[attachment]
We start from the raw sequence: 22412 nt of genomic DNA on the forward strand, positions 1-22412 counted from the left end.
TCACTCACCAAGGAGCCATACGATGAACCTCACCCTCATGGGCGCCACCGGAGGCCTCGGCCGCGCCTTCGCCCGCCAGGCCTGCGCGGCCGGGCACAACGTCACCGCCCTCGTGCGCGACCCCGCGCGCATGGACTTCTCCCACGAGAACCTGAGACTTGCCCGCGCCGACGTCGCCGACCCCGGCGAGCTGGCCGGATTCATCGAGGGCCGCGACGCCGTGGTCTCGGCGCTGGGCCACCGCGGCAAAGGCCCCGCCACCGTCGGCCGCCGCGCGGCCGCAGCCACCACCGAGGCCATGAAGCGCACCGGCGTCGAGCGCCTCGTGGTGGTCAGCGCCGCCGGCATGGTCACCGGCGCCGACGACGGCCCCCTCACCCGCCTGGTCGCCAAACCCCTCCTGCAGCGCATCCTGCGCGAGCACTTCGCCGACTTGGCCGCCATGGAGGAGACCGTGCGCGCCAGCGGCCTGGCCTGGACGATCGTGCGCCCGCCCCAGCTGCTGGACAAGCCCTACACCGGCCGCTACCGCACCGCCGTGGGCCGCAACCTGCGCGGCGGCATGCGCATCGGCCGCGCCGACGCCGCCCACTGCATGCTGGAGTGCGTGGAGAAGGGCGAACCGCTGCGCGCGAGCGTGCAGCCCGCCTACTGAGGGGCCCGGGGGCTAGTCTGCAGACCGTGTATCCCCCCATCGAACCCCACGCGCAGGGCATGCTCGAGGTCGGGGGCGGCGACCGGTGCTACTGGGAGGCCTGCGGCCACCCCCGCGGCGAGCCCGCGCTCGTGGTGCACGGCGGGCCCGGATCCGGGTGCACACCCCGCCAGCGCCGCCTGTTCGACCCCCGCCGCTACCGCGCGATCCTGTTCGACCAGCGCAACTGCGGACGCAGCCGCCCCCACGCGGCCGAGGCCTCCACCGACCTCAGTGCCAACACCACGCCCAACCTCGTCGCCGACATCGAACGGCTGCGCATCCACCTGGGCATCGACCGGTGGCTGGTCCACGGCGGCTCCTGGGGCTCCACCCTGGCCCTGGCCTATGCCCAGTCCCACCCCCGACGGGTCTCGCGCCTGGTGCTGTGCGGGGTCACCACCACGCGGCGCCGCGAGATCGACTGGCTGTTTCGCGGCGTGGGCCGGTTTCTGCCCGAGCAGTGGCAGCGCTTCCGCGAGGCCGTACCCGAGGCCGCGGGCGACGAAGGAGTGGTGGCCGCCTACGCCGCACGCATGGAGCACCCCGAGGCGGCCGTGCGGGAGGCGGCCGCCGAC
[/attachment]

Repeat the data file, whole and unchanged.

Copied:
We start from the raw sequence: 22412 nt of genomic DNA on the forward strand, positions 1-22412 counted from the left end.
TCACTCACCAAGGAGCCATACGATGAACCTCACCCTCATGGGCGCCACCGGAGGCCTCGGCCGCGCCTTCGCCCGCCAGGCCTGCGCGGCCGGGCACAACGTCACCGCCCTCGTGCGCGACCCCGCGCGCATGGACTTCTCCCACGAGAACCTGAGACTTGCCCGCGCCGACGTCGCCGACCCCGGCGAGCTGGCCGGATTCATCGAGGGCCGCGACGCCGTGGTCTCGGCGCTGGGCCACCGCGGCAAAGGCCCCGCCACCGTCGGCCGCCGCGCGGCCGCAGCCACCACCGAGGCCATGAAGCGCACCGGCGTCGAGCGCCTCGTGGTGGTCAGCGCCGCCGGCATGGTCACCGGCGCCGACGACGGCCCCCTCACCCGCCTGGTCGCCAAACCCCTCCTGCAGCGCATCCTGCGCGAGCACTTCGCCGACTTGGCCGCCATGGAGGAGACCGTGCGCGCCAGCGGCCTGGCCTGGACGATCGTGCGCCCGCCCCAGCTGCTGGACAAGCCCTACACCGGCCGCTACCGCACCGCCGTGGGCCGCAACCTGCGCGGCGGCATGCGCATCGGCCGCGCCGACGCCGCCCACTGCATGCTGGAGTGCGTGGAGAAGGGCGAACCGCTGCGCGCGAGCGTGCAGCCCGCCTACTGAGGGGCCCGGGGGCTAGTCTGCAGACCGTGTATCCCCCCATCGAACCCCACGCGCAGGGCATGCTCGAGGTCGGGGGCGGCGACCGGTGCTACTGGGAGGCCTGCGGCCACCCCCGCGGCGAGCCCGCGCTCGTGGTGCACGGCGGGCCCGGATCCGGGTGCACACCCCGCCAGCGCCGCCTGTTCGACCCCCGCCGCTACCGCGCGATCCTGTTCGACCAGCGCAACTGCGGACGCAGCCGCCCCCACGCGGCCGAGGCCTCCACCGACCTCAGTGCCAACACCACGCCCAACCTCGTCGCCGACATCGAACGGCTGCGCATCCACCTGGGCATCGACCGGTGGCTGGTCCACGGCGGCTCCTGGGGCTCCACCCTGGCCCTGGCCTATGCCCAGTCCCACCCCCGACGGGTCTCGCGCCTGGTGCTGTGCGGGGTCACCACCACGCGGCGCCGCGAGATCGACTGGCTGTTTCGCGGCGTGGGCCGGTTTCTGCCCGAGCAGTGGCAGCGCTTCCGCGAGGCCGTACCCGAGGCCGCGGGCGACGAAGGAGTGGTGGCCGCCTACGCCGCACGCATGGAGCACCCCGAGGCGGCCGTGCGGGAGGCGGCCGCCGAC